"They were five total strangers, with nothing in common, meeting for the first time. A brain, a beauty, a jock, a rebel and a recluse. Before the day was over, they broke the rules. Bared their souls. And touched each other in a way they never dreamed possible." In this week's episode we discuss the John Hughes classic teenage film 'The Breakfast Club', starring Molly Ringwald, Emilio Estevez, Judd Nelson, Ally Sheedy and Anthony Michael Hall. Written and directed by John Hughes.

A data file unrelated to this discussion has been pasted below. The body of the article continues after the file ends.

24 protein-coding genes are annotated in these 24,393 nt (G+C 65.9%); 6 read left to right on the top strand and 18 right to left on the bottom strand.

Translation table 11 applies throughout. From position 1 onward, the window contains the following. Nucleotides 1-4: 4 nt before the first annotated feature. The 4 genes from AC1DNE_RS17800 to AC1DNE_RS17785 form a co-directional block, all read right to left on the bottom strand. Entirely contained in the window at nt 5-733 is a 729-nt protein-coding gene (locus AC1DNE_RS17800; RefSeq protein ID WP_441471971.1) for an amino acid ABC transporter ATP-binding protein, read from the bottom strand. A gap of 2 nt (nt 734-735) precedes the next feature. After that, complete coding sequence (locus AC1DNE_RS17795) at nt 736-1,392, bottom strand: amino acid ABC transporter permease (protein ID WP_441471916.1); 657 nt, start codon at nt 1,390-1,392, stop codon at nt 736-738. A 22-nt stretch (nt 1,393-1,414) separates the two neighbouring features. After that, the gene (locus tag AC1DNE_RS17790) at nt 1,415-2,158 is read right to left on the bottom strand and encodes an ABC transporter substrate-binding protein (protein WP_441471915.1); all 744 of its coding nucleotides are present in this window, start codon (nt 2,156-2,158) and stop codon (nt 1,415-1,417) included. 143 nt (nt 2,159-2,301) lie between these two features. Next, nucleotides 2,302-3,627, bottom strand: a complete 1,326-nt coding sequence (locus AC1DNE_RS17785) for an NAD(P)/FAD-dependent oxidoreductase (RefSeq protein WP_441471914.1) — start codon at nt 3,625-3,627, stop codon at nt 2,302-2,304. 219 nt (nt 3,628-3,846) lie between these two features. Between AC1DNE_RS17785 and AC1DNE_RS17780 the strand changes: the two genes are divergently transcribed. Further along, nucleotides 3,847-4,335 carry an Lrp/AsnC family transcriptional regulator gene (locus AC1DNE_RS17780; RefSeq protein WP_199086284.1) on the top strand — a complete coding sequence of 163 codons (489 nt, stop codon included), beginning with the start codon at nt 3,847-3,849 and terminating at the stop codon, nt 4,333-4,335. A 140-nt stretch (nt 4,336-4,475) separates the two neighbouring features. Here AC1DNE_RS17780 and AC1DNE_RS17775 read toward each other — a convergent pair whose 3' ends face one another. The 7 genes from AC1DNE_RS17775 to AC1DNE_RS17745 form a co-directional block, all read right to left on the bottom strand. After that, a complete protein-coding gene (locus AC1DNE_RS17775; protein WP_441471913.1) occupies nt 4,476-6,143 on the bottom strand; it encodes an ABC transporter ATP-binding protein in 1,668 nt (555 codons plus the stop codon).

In today's episode, we sit down with one of the rising stars of the latest social justice movement, Queen YoNasda to understand what it takes to stay well while battling systemic oppression. YoNasDa (Yo-Naja-Ha) LoneWolf, Human Rights Activist, National Organizer, Published Writer, Public SpeakerIs a National Community Organizer/Human Rights Activist and a motivational speaker. Being self-driven she is living her divine calling from her early beginnings in the entertainment industry as a rap artist and choreographer for BET'S own Teen Summit to her most recent work as an active activist and a voice against any injustice that affects people worldwide. She has used entertainment to bring awareness on the condition of oppressed people whether it's releasing two albums and touring with Wutang Clan or performing at the Annual Gathering of Nations Pow Wow and Festival she walks in many cultural paths. She organized cities from Phoenix, AZ to Baltimore, MD, and was asked by the family of Mike Brown Jr in Ferguson, MO to speak at his 1-year anniversary. Her electrifying speech made it on all international media platforms and she was featured in Elle Magazine (France) as one of the women in the Stopping Police Brutality that is changing America. When YoNasDa Lonewolf is not protesting in the streets you can catch her speaking to college and high school students. She also was on the BET Rap it Up Tour, promoting sexual education. Since 2006, she has directed entertainment panel discussions at various colleges and universities and at the annual Nation of Islam conference called Saviors Day with over 100,000 people. This truth-teller is a published writer who has a weekly column in the Final Call Newspaper and is now bringing her artistry to the world with a children's book called “The Adventures of Star Song” and a daily devotional book called “Journey 2 Peace”. She is also filming a docu-series based on connecting the similarities of people from all walks of life. She started a cultural tour called "Rez Tours" in which she opens cultural tours to Indigenous communities to learn more about the culture of Indigenous people. She has hosted a radio show on Chuck D Rapstation.com and Atlanta's Voice of the People radio. In October 2015 she was a special guest on NYC Power 105's The Breakfast Club where she spoke on “Indigenous Peoples Day.” From the huge response, she was asked to be on The Breakfast Club again in October 2016. She has spearheaded 32 and 64 city fundraising events called Hip Hop 4 Haiti, and Hip Hop 4 Flint in 2016, respectively. YoNasDa was on the executive planning committee and co-convener for the 20th Anniversary of the Million Man March- Justice or Else!. YoNasDa Lonewolf is a woman with a purpose of promoting love, justice, and equality.Connect with YoNasDayonasda@gmail.comP.Williams3@yahoo.com@queenyonasdaSupport the show (https://www.patreon.com/AMERIKANTHERAPY)